Perhaps due to the fact that this is a work in progress, the sakuin shūsei has only been indexed in the most rudimentary way. The print version of the author index and the online author search engine allow for productive results when one happens to know the name of the author one is looking for.  At this point in time, however, there are no indices that allow for subject, title, or keyword searching. Until this collection has been further indexed (assuming that it will be), the broad categorical divisions mentioned above and the sōmokuji available in print and online will remain the only means of conducting subject searches. Needless to say, this is an extremely time-consuming and frustrating way to search for periodicals.

 

8.  How can I use the sakuin shūsei without giving myself a migraine?

·                     First, consult the chronological chart to make sure that the years you are interested in are covered in the collection. This will help you to avoid spending hours searching for information that doesnft exist.

·                     If you are simply interested to find out what was being written in periodicals on a certain subject during a given period of time, the chronological charts will tell you which volumes to browse through.

·                     Consult the sōmokuji to look at the list of specific periodical guides that compose the sakuin shūsei. While some of the guides are very general ( Showa 5-nen no kokushi gakkai, for example), others may be devoted to your specific area of interest (e.g. articles relating to the Manchurian railway or relations with Korea ).

·                     Overall, bear in mind that the current state of this sakuin shūsei makes it a bad first stop. If you are interested in what was being written about a subject that falls outside of the collectionfs broad categories, first consult contemporary resources to find out which writers addressed that subject at the time. For example, turning to the sakuin shūsei to find articles written about the modan bōi or the modan gāru is unlikely to produce anything but exasperation if you donft know who wrote about those figures. However, a quick scan of an article by Miriam Silverberg or Barbara Hamill Sato, for example, will provide you with a long list of writers who were active during the late Taisho and early Showa periods who addressed the subject with some regularity. You can then use the author index to look for articles by these authors.

·                     Read the introductory notes to the author index ( hanrei) in order to understand the way the index has been organized. gShakai kagakuhen 5-189,h for example, refers to page 189 in volume 5 of the social sciences edition of the collection.  

·                     Bear in mind that the indexes and the actual collection are kept in separate locations. The indexes are in the reference section, the reprinted periodical guides are kept in the 200 level of the stacks (AI19.J3 M45 1994, AI19.J3 M452 1995).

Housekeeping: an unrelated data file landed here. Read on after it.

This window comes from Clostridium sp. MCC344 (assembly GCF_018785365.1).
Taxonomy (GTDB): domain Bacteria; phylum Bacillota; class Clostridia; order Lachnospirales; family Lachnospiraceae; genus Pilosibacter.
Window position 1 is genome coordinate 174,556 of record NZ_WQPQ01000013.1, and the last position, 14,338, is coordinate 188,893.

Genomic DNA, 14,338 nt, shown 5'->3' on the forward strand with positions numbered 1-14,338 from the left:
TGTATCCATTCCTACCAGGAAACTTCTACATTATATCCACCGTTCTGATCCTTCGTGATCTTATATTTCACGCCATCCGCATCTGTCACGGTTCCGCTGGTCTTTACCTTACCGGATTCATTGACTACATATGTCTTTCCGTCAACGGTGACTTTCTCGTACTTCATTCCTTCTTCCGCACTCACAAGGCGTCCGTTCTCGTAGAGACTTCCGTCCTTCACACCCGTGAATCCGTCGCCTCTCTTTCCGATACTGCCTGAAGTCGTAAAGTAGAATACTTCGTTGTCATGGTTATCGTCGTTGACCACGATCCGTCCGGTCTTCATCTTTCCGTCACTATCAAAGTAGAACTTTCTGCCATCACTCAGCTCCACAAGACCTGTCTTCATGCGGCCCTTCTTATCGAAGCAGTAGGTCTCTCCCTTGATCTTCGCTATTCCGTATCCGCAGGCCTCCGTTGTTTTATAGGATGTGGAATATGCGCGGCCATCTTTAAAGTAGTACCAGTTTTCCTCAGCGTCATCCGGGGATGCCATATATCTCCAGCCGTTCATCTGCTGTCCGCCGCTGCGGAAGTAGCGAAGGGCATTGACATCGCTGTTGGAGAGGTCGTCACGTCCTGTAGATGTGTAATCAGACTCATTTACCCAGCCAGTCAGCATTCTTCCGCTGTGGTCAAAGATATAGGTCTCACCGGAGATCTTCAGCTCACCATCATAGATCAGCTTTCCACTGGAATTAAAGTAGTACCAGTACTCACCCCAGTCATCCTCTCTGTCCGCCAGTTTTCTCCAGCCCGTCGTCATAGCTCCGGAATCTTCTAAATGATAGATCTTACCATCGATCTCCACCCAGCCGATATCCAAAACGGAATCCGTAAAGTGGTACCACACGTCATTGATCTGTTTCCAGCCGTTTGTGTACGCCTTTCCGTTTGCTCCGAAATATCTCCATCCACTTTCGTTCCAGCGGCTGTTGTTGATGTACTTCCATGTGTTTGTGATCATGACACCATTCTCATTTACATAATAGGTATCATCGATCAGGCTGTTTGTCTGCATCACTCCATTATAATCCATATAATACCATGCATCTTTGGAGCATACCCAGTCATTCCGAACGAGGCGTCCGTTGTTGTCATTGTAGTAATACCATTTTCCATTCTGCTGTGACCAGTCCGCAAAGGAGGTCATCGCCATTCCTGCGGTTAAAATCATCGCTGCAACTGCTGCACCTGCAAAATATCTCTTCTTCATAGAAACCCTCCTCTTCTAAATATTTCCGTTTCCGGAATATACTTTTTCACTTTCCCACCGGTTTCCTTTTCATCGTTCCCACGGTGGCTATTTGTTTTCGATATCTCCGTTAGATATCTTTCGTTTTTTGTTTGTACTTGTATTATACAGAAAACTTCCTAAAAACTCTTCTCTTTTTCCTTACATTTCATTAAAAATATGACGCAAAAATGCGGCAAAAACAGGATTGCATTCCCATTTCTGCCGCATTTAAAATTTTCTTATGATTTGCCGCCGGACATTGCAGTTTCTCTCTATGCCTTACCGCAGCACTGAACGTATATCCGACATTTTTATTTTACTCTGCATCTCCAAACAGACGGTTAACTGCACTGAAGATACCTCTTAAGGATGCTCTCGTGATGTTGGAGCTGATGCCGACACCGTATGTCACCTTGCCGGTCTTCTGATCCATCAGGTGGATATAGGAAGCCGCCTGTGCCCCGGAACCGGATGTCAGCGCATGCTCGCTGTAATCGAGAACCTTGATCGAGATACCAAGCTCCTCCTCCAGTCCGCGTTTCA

·                     If the online search engine fails to turn up any results for a given author, try using complex characters instead of the simplified characters in modern usage. While the print index for author names allows one to browse through lists of authors, the online search engine is not browsable at all, nor does it account for changes in orthography between the prewar and postwar periods. In this sense, the print index is much more user-friendly.

 

9.  What should I do when I find a reference to an article in the sakuin shūsei that looks interesting?

First, check CLIO to see if Columbia has the particular periodical youfre looking for. If that fails, use BorrowDirect to see if one of the participating libraries has it. If you still canft find it, your next best bet is either the WorldCat or the Eureka search engine, which can tell you if the periodical is available in the United States . If you canft find it in the US , you might use NACSIS Webcat to search Japanese institutions. You may have a better chance of finding obscure prewar periodicals in Japan , but it generally takes much longer for interlibrary loan materials to arrive from overseas. There is also always the chance that the library will not loan out the

periodical youfre interested in.

 

 

Chronology for the Social Sciences edition ( ŽÐ‰ï‰ÈŠw•Ò”N•\ )

General Social Sciences

( ŽÐ‰ï‰ÈŠwˆê”Ê )

1867-1894, 1911-1915, 1916-1940, 1945-1949

7 sources

Modern Asia/South Seas

( ‹ß‘ãƒAƒWƒAŠÜ“ì—m )

1912-1942, 1945-49

16 sources

Politics ( ­Ž¡ )

1867-1927

3 sources

Law ( –@—¥ )

1867-1948

13 sources

Economics/Commercial Science ( ŒoÏŠÜ¤Šw )

1867-1942, 1947-1950

19 sources

Society/Urban Problems ( ŽÐ‰ïŠÜ“sŽs–â‘è )

1867-1950

16 sources

Agriculture/Forestry ( ”_‹ÆE—Ñ‹Æ )

1867-1941

3 sources

 

<> 
 

Chronology for the Humanities edition ( l•¶‰ÈŠw•Ò”N•\ )

General Humanities ( l•¶ˆê”Ê )

1894-1899, 1908-1915, 1921-1924, 1925-1934, 1944-1962

13 sources

Thought/Philosophy ( Žv‘zE“NŠw )

1918-1947

3 sources

Japanese History ( “ú–{Žj )

1867-1943, 1945-1956

20 sources

East Asian History ( “Œ—mŽj )

1867-1959

2 sources

Geography ( ’n— )

1936-1942

1 source

Education ( ‹³ˆç )

1930-1943, 1946-1957

7 sources

Customs/Ethnography

 ( •—‘­E–¯‘­Šw )

1927-1934. 1938-1940

4 sources

Architecture ( Œš’z )

1867-1944

1 source

Film/Performing Arts ( ‰f‰æE‰‰Œ| )

1938-1944

1 source

Literature ( •¶Šw )

1867-1926, 1931-1951

26 sources

British/American Studies ( ‰pŠw )

1925-1949

1 source

Western History ( ¼—mŽj )

1867-1943

3 sources

Buddhist Studies ( •§‹³Šw )

1867-1935

1 source

Western Literature/Linguistics ( ¼—m•¶ŠwEŒêŠw )

1945-1964

2 sources